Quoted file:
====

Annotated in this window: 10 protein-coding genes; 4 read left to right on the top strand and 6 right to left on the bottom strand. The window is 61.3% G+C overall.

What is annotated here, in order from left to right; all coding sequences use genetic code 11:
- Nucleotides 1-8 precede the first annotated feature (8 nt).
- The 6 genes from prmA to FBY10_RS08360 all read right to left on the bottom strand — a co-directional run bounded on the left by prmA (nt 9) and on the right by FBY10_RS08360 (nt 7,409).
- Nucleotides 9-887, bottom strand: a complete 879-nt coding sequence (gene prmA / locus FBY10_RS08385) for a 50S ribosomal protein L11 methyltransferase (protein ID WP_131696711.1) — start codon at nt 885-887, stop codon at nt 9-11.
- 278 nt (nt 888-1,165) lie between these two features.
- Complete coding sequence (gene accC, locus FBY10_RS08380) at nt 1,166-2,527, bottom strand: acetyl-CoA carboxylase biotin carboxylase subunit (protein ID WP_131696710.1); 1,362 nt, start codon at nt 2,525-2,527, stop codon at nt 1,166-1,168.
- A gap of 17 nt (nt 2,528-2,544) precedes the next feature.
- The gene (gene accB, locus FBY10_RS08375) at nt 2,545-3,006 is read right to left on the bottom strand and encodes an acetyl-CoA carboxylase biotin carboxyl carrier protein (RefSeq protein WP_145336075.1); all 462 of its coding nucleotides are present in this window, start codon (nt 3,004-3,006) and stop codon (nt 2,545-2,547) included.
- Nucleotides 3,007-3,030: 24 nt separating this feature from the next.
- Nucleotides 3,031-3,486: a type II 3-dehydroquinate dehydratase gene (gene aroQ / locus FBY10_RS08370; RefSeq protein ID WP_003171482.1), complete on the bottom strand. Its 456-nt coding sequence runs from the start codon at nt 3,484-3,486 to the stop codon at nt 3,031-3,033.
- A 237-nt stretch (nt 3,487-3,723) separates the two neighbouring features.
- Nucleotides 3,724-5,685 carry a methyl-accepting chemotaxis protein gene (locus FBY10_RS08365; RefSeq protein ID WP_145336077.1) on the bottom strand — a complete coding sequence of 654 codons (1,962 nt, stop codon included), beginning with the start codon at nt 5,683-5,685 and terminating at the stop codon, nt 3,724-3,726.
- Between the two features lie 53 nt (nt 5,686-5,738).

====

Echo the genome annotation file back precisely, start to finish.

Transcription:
Annotated in this window: 10 protein-coding genes; 4 read left to right on the top strand and 6 right to left on the bottom strand. The window is 61.3% G+C overall.

What is annotated here, in order from left to right; all coding sequences use genetic code 11:
- Nucleotides 1-8 precede the first annotated feature (8 nt).
- The 6 genes from prmA to FBY10_RS08360 all read right to left on the bottom strand — a co-directional run bounded on the left by prmA (nt 9) and on the right by FBY10_RS08360 (nt 7,409).
- Nucleotides 9-887, bottom strand: a complete 879-nt coding sequence (gene prmA / locus FBY10_RS08385) for a 50S ribosomal protein L11 methyltransferase (protein ID WP_131696711.1) — start codon at nt 885-887, stop codon at nt 9-11.
- 278 nt (nt 888-1,165) lie between these two features.
- Complete coding sequence (gene accC, locus FBY10_RS08380) at nt 1,166-2,527, bottom strand: acetyl-CoA carboxylase biotin carboxylase subunit (protein ID WP_131696710.1); 1,362 nt, start codon at nt 2,525-2,527, stop codon at nt 1,166-1,168.
- A gap of 17 nt (nt 2,528-2,544) precedes the next feature.
- The gene (gene accB, locus FBY10_RS08375) at nt 2,545-3,006 is read right to left on the bottom strand and encodes an acetyl-CoA carboxylase biotin carboxyl carrier protein (RefSeq protein WP_145336075.1); all 462 of its coding nucleotides are present in this window, start codon (nt 3,004-3,006) and stop codon (nt 2,545-2,547) included.
- Nucleotides 3,007-3,030: 24 nt separating this feature from the next.
- Nucleotides 3,031-3,486: a type II 3-dehydroquinate dehydratase gene (gene aroQ / locus FBY10_RS08370; RefSeq protein ID WP_003171482.1), complete on the bottom strand. Its 456-nt coding sequence runs from the start codon at nt 3,484-3,486 to the stop codon at nt 3,031-3,033.
- A 237-nt stretch (nt 3,487-3,723) separates the two neighbouring features.
- Nucleotides 3,724-5,685 carry a methyl-accepting chemotaxis protein gene (locus FBY10_RS08365; RefSeq protein ID WP_145336077.1) on the bottom strand — a complete coding sequence of 654 codons (1,962 nt, stop codon included), beginning with the start codon at nt 5,683-5,685 and terminating at the stop codon, nt 3,724-3,726.
- Between the two features lie 53 nt (nt 5,686-5,738).